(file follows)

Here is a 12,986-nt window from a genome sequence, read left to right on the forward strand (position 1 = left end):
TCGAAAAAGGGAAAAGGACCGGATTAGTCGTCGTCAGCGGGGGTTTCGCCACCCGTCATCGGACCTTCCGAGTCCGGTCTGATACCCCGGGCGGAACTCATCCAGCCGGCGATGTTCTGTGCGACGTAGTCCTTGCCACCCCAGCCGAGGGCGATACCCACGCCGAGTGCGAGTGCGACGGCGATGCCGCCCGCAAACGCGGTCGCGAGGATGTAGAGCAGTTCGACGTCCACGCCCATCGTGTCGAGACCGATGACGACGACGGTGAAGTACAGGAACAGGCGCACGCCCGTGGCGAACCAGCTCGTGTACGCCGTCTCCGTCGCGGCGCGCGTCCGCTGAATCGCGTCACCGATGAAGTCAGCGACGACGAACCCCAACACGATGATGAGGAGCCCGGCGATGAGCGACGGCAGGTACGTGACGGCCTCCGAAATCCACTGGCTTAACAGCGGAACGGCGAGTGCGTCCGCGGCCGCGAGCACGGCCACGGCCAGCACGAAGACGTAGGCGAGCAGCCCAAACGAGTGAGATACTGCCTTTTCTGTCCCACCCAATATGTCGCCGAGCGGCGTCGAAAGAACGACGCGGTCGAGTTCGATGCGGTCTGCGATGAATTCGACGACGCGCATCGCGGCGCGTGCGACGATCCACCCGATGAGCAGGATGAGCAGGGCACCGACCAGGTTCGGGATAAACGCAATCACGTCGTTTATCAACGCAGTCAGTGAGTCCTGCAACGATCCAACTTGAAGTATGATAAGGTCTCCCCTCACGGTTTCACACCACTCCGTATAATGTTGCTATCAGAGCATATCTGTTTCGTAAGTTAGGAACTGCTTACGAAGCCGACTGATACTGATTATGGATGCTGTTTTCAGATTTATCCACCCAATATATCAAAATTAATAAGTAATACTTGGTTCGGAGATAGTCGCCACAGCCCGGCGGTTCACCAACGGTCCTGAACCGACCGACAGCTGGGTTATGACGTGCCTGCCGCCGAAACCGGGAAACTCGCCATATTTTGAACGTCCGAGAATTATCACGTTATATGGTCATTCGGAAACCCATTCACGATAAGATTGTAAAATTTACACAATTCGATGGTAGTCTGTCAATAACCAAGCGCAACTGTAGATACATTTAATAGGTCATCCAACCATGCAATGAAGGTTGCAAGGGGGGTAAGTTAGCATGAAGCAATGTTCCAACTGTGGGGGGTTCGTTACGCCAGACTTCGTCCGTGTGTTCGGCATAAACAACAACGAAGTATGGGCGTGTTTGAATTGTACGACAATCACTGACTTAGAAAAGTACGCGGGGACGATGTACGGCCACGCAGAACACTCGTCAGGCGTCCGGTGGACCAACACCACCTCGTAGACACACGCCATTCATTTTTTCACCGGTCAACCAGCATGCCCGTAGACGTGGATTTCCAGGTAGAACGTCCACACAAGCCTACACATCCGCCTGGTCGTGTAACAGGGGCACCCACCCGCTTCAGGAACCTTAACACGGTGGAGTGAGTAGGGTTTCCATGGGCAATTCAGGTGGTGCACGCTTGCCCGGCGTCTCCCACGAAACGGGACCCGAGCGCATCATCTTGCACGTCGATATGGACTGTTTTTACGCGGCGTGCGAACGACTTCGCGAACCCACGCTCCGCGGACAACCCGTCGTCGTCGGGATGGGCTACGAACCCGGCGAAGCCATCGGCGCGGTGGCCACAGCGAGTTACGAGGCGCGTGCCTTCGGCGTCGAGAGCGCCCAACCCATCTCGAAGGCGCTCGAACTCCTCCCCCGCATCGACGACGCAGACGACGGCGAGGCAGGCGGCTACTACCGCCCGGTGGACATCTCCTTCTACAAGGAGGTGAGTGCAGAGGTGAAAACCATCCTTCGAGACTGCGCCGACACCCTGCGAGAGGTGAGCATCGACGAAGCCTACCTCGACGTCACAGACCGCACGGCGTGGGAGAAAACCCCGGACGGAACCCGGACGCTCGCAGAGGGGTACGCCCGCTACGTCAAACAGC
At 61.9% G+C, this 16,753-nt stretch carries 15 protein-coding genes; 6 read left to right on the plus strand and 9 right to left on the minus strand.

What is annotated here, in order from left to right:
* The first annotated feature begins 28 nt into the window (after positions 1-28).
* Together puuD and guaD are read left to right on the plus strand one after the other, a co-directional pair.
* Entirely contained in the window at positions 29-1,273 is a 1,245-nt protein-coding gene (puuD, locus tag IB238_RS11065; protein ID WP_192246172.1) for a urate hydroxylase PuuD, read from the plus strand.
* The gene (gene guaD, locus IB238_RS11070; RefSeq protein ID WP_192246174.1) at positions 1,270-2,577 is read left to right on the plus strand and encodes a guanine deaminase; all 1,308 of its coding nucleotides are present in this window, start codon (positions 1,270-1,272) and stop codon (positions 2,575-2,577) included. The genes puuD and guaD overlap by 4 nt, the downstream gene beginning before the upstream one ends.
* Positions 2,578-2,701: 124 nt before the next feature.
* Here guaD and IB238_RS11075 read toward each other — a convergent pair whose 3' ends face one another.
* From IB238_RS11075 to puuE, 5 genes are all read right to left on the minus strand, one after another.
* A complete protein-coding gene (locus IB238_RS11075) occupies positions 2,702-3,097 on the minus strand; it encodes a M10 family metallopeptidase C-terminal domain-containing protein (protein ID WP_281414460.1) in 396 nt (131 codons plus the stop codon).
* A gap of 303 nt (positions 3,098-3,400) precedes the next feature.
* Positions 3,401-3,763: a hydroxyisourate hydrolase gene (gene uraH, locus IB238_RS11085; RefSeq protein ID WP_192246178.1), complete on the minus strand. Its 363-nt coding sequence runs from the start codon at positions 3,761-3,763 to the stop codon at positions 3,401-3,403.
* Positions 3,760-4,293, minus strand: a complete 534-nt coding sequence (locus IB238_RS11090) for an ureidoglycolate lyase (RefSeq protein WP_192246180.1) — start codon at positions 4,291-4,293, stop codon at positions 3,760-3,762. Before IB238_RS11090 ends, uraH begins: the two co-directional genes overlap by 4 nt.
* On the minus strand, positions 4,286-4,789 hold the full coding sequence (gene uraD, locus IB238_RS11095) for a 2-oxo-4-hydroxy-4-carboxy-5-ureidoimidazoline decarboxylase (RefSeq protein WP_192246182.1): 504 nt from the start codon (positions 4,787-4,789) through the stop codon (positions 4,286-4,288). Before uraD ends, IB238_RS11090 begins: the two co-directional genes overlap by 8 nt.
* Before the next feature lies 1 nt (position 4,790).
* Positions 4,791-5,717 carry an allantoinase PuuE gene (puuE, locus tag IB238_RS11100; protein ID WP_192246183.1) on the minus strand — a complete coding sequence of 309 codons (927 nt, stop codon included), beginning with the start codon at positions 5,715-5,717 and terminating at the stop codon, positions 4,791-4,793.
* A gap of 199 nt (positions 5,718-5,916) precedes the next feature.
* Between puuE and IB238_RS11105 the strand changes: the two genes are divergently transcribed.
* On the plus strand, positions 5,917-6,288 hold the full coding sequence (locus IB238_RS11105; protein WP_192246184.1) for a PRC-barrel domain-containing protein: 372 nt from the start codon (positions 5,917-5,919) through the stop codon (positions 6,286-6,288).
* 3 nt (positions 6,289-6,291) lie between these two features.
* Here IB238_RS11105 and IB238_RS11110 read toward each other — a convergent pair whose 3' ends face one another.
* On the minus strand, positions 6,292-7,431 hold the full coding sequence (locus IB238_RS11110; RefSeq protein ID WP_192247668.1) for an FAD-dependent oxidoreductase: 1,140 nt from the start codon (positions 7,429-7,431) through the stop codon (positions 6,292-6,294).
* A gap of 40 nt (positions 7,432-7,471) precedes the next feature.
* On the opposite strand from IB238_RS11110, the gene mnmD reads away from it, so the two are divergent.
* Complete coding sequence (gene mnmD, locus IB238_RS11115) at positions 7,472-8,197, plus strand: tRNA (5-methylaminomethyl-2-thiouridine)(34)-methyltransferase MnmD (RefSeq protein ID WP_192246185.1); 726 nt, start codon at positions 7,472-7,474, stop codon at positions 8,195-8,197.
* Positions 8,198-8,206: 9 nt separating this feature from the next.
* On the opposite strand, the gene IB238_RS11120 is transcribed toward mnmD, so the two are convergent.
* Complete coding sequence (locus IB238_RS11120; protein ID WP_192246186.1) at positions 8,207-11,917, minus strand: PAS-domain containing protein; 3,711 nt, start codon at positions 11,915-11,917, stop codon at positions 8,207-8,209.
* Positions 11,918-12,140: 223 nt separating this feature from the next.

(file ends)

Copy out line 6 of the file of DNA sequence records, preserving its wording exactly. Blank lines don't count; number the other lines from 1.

* Together puuD and guaD are read left to right on the plus strand one after the other, a co-directional pair.